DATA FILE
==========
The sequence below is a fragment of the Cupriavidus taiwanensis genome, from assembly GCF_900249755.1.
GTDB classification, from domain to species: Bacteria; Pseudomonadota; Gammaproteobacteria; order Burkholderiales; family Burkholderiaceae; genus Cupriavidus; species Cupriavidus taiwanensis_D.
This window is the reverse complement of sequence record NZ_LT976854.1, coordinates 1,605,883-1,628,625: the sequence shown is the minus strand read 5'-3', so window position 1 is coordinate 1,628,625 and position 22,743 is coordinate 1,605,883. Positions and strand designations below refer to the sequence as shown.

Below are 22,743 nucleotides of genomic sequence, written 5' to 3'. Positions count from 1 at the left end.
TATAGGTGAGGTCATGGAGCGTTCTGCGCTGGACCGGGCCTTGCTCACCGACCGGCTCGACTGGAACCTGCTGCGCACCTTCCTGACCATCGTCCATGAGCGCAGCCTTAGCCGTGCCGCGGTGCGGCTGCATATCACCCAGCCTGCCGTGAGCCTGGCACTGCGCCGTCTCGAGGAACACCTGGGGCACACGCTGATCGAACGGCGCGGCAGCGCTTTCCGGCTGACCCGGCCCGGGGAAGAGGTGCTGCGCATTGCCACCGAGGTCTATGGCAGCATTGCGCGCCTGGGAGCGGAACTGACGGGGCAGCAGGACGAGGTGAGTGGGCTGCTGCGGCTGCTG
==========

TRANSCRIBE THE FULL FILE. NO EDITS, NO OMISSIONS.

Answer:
The sequence below is a fragment of the Cupriavidus taiwanensis genome, from assembly GCF_900249755.1.
GTDB classification, from domain to species: Bacteria; Pseudomonadota; Gammaproteobacteria; order Burkholderiales; family Burkholderiaceae; genus Cupriavidus; species Cupriavidus taiwanensis_D.
This window is the reverse complement of sequence record NZ_LT976854.1, coordinates 1,605,883-1,628,625: the sequence shown is the minus strand read 5'-3', so window position 1 is coordinate 1,628,625 and position 22,743 is coordinate 1,605,883. Positions and strand designations below refer to the sequence as shown.

Below are 22,743 nucleotides of genomic sequence, written 5' to 3'. Positions count from 1 at the left end.
TATAGGTGAGGTCATGGAGCGTTCTGCGCTGGACCGGGCCTTGCTCACCGACCGGCTCGACTGGAACCTGCTGCGCACCTTCCTGACCATCGTCCATGAGCGCAGCCTTAGCCGTGCCGCGGTGCGGCTGCATATCACCCAGCCTGCCGTGAGCCTGGCACTGCGCCGTCTCGAGGAACACCTGGGGCACACGCTGATCGAACGGCGCGGCAGCGCTTTCCGGCTGACCCGGCCCGGGGAAGAGGTGCTGCGCATTGCCACCGAGGTCTATGGCAGCATTGCGCGCCTGGGAGCGGAACTGACGGGGCAGCAGGACGAGGTGAGTGGGCTGCTGCGGCTGCTG